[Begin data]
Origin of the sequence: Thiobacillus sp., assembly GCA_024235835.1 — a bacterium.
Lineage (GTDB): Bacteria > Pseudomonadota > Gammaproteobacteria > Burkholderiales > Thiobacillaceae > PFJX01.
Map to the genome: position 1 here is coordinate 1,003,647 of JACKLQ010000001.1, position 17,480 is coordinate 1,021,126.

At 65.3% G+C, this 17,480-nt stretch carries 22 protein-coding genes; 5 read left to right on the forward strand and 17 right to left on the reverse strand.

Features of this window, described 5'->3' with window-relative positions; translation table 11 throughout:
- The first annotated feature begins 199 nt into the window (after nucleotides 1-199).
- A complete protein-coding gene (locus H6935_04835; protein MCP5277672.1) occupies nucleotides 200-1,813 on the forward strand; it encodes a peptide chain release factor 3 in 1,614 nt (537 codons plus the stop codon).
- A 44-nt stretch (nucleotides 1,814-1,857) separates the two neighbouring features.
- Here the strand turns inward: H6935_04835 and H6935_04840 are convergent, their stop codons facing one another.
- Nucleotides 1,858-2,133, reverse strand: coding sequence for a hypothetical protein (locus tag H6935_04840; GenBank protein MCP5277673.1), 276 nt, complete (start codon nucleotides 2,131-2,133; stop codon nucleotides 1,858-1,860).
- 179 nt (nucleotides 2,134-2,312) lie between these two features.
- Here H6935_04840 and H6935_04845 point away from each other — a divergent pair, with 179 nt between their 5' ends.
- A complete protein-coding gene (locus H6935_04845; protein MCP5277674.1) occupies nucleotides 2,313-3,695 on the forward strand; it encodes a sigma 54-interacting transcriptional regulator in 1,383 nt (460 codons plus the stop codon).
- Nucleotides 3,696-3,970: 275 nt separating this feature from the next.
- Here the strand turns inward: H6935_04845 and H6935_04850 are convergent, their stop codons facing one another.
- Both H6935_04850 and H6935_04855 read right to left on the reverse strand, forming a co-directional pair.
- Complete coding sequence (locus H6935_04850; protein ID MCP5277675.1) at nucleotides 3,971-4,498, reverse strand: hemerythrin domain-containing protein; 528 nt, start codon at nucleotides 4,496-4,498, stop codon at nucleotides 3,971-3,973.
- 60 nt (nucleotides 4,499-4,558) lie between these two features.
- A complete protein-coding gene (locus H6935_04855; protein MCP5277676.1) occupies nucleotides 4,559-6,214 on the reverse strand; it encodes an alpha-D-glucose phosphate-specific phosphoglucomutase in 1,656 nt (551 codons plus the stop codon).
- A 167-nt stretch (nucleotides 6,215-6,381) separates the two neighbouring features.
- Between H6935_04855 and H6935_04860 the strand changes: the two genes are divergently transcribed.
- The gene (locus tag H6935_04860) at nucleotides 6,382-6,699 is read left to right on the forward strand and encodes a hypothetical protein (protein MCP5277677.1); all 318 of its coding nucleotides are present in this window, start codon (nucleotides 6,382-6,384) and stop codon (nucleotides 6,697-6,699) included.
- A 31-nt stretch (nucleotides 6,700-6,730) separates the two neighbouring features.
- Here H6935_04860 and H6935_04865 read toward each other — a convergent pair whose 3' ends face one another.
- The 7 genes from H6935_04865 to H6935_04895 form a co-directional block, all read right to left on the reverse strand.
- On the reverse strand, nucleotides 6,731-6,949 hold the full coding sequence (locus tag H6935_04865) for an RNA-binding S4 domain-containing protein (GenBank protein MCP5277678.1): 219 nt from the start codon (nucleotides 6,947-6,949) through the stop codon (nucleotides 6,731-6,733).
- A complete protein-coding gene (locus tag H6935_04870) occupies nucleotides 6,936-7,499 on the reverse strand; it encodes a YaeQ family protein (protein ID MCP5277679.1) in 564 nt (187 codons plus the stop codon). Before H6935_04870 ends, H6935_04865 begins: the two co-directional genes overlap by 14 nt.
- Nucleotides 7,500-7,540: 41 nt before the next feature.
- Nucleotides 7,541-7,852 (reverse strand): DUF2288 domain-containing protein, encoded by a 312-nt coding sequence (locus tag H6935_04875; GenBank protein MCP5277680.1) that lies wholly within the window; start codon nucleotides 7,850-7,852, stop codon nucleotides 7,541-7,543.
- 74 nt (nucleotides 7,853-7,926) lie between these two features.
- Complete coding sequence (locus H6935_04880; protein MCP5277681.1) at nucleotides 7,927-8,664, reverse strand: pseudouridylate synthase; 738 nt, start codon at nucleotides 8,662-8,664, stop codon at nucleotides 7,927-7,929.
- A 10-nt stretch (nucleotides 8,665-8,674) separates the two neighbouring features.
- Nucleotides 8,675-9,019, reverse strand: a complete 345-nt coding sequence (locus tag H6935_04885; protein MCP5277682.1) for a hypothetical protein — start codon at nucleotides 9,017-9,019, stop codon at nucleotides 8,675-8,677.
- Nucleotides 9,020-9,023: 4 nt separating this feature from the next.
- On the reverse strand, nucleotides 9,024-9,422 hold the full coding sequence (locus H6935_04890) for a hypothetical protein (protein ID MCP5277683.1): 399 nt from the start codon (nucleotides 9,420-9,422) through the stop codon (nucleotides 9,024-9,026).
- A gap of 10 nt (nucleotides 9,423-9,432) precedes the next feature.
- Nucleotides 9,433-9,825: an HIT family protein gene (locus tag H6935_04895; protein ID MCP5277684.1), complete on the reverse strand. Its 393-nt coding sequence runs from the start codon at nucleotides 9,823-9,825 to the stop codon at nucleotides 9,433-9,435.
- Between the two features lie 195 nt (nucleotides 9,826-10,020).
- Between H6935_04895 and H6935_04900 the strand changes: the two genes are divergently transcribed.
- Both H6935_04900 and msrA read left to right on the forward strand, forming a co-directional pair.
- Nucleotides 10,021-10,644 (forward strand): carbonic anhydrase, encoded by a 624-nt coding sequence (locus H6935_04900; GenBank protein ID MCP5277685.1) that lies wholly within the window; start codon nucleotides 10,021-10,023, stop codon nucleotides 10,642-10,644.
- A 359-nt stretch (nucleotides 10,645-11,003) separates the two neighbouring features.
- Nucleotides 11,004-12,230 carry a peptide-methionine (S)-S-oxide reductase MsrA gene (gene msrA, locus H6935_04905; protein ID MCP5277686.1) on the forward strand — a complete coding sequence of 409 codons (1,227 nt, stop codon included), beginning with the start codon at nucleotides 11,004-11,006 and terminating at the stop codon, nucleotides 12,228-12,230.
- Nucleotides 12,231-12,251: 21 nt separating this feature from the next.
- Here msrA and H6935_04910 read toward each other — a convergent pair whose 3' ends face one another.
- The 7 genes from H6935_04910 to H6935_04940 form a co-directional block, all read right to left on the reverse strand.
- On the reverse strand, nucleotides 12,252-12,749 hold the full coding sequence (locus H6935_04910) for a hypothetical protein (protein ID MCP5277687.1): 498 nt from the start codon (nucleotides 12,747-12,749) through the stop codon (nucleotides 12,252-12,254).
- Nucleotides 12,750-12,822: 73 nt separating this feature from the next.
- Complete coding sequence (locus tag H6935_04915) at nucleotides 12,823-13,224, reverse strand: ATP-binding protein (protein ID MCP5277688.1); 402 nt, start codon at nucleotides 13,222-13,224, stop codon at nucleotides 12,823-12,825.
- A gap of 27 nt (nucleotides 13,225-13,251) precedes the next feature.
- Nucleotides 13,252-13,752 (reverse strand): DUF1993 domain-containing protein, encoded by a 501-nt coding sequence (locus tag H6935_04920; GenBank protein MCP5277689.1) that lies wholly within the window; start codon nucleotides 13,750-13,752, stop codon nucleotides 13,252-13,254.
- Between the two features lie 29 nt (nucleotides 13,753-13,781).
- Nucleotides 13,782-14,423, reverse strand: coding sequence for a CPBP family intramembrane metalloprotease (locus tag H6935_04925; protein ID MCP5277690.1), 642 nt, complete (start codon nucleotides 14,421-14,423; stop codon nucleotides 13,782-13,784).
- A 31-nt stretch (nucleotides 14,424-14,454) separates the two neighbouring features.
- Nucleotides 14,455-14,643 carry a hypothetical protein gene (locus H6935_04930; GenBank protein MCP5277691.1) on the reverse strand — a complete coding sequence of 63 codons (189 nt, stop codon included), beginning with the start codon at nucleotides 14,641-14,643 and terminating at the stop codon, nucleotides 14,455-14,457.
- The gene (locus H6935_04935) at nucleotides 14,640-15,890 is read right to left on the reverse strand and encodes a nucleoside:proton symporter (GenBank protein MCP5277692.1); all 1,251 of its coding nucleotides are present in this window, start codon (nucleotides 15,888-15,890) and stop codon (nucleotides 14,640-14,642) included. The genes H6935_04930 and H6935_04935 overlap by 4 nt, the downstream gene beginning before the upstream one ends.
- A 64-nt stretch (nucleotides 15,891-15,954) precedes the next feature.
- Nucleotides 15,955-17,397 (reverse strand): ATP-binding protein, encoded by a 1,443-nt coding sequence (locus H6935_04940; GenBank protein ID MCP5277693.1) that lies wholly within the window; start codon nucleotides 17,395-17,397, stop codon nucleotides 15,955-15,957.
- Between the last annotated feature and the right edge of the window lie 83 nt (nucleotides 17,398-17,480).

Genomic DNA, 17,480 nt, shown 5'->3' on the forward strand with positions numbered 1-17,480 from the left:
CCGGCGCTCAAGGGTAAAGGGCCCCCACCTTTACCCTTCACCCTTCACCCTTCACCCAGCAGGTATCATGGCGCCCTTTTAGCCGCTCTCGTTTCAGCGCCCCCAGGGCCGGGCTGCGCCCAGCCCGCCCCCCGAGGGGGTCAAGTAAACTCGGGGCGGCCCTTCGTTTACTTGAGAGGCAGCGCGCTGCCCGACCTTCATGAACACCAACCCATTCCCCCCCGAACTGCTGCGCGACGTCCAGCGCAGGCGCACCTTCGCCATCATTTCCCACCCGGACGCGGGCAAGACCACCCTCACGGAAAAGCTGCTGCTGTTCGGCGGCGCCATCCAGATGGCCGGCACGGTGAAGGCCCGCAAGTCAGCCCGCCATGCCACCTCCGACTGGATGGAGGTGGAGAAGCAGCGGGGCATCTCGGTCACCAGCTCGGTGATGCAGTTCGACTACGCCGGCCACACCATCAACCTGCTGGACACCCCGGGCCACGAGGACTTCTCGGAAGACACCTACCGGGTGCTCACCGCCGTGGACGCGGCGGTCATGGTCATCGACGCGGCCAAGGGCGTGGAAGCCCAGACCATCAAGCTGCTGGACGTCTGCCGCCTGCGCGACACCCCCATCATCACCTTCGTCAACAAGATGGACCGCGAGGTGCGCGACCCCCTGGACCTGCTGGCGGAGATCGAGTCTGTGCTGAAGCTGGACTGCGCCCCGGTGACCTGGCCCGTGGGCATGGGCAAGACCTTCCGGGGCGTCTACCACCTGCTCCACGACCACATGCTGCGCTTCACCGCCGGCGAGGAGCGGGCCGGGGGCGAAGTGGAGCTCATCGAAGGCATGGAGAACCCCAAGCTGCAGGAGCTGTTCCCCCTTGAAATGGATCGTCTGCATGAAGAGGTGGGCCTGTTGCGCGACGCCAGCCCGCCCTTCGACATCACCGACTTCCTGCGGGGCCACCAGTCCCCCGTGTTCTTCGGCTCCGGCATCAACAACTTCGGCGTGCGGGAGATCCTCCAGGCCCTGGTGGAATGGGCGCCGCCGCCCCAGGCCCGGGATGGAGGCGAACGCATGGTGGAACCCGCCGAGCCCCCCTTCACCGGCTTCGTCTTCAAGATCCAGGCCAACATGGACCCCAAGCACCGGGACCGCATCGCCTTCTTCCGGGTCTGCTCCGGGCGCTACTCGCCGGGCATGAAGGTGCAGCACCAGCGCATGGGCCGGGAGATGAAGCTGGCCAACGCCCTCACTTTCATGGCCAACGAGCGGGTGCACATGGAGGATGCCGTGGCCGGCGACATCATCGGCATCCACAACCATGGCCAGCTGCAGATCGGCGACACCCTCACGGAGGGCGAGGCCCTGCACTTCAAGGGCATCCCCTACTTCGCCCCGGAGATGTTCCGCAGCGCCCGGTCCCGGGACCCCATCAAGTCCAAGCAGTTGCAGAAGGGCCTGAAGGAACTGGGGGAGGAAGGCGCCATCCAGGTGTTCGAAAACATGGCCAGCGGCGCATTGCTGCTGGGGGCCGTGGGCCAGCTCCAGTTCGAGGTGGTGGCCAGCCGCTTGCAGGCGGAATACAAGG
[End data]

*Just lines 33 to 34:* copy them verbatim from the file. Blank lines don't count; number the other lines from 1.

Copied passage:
- Nucleotides 8,675-9,019, reverse strand: a complete 345-nt coding sequence (locus tag H6935_04885; protein MCP5277682.1) for a hypothetical protein — start codon at nucleotides 9,017-9,019, stop codon at nucleotides 8,675-8,677.
- Nucleotides 9,020-9,023: 4 nt separating this feature from the next.